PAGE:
Prius Personal Log  #271

May 25, 2006  -  May 31, 2006

Last Updated: Thurs. 6/15/2006

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5-31-2006

Recall Panic.  Both reporters & consumers are jumping on the hype with this one.  Toyota issued a voluntary recall as a preventative measure for certain steering components in 9 of their vehicles.  Those components have absolutely nothing to do with the hybrid system.  But since Prius is one of vehicles included in this recall, the situation was immediately blown way out of proportion.  Geez!  Not a single failure was even reported either.  It is a proactive response to Toyota's on-going product analysis of real-world data... but you certainly don't get that impression from the media or the talk online.  It's like a state of panic.  Of course, anything that includes Prius does draw a lot of attention.  There's no excuse though for not checking the facts first.  And there were quite a few people today that obviously didn't.

5-30-2006

Twisted Reporting.  The article I read today seemed harmless, until taking a close look.  Doing that, you notice who wrote it.  Then you really get frustrated... knowing he has a reputation for being disingenuous when it comes to hybrids.  It is yet another twist on his continued anti-hybrid writing.  Arrgh!  Rather than the typical ownership cost analysis, he took a unique approach of judging value based on just a 1,190 mile road-trip vacation saying... "You'd save about $70 in fuel costs by taking a five-seat Toyota Prius hybrid rather than the seven-seat Town & Country.  That's not quite enough to cover an overnight stay en route in the Days Inn in downtown Chattanooga, Tenn."  Since when is $70 every 1,190 miles a small savings?  It's just more spin from a Detroit publication.  They try to get you to keep focused on just a single aspect of owning a hybrid rather than looking at the big picture.  Since overall, a hybrid like Prius or Camry-Hybrid are winners... but don't want you to figure that out.  So they never point out the significantly reduced smog-related emissions, the stop & slow efficiency of a daily commute, or long-term reliability.  And of course, they now have ethanol as a hot topic... but avoid mentioning that all vehicles, including hybrids, are capable of using a 10% blend already.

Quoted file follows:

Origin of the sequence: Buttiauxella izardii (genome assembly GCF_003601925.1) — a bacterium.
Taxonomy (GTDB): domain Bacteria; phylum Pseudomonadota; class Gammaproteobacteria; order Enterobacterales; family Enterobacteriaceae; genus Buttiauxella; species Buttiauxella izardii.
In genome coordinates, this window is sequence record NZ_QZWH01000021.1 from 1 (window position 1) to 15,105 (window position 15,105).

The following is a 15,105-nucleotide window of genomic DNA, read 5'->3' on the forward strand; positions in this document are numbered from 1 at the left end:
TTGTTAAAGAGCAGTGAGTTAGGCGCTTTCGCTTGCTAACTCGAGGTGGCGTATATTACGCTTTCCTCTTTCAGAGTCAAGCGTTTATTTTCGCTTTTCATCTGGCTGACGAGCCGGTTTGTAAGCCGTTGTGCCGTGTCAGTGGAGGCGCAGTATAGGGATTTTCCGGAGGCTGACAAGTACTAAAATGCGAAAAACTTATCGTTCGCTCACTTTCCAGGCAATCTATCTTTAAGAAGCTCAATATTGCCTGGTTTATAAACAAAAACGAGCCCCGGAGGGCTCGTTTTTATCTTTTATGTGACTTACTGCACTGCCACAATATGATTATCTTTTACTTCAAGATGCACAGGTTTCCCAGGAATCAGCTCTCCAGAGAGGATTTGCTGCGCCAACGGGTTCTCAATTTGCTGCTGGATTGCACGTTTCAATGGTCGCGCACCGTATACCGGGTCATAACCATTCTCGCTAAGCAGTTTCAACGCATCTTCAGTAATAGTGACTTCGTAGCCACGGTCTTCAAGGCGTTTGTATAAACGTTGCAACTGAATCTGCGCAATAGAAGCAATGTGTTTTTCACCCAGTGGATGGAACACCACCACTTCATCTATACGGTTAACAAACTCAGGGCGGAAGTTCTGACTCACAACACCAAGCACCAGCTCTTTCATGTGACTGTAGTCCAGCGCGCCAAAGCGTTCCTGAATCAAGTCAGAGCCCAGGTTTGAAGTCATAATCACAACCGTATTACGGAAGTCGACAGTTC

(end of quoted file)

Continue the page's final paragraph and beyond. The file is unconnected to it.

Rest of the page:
5-30-2006

Vague & Personal.  It was pretty sad to witness.  There is one person desperately fighting to make "assist" hybrids appear to be the same as "full" hybrids.  The best he could muster though was just a few vague references and several attempts to personally discredit.  That's it... with the exception of him also accusing me of not being objective.  Reading that was quite redeeming, obviously not the case.  The flexibility of the design that Prius uses is the better choice.  It delivers greater power and overall efficiency, as well as the ability to support aftermarket electric upgrades.  The so-called competing designs have not, nor are there any plans to... which brings us to what started this newest mess in the first place.  Someone asked if Detroit would be offered a competitive car hybrid anytime soon.  Several of us clearly pointed out that simply could not happen for quite awhile still.  His response was far from constructive.

5-29-2006

GM "Hybrid" Commercial.  I wondered how long it would take to finally happen.  Today, it did.  The television commercial started up with promotion for their vehicles that deliver 30 MPG on the highway.  Then it switched to a huge banner with the word "Hybrid" sprawled across the screen.  Next was a reveal of their so-call hybrid pickup.  What a joke!  This is a system that provides no thrust whatsoever to the wheels from an electric motor.  It is nothing but a traditional system with a larger than normal battery & starter.  True, it does capture a little bit of electricity from braking.  But that didn't require squat to accomplish and there is no "hybrid" gain in efficiency on the highway at all.  The only MPG difference you'll see is a small savings from the engine shutting off at stoplights.  But if you are the kind of person that avoids ever getting stopped by a light, there is literally no benefit.  It is nothing but a pathetic attempt to say "we have a hybrid" too.  That's sad... and quite misleading.

5-29-2006

Quick Summary: HSD  It is a "full" hybrid.  It has two electric motors that interact with the gas engine through the use of a PSD (Power Split Device).  This unique device provides for a dramatic range of flexibility, allowing each of the 3 power components to operate independently or in combination at any RPM.  Its electrical system can best be described as "persistent".

5-29-2006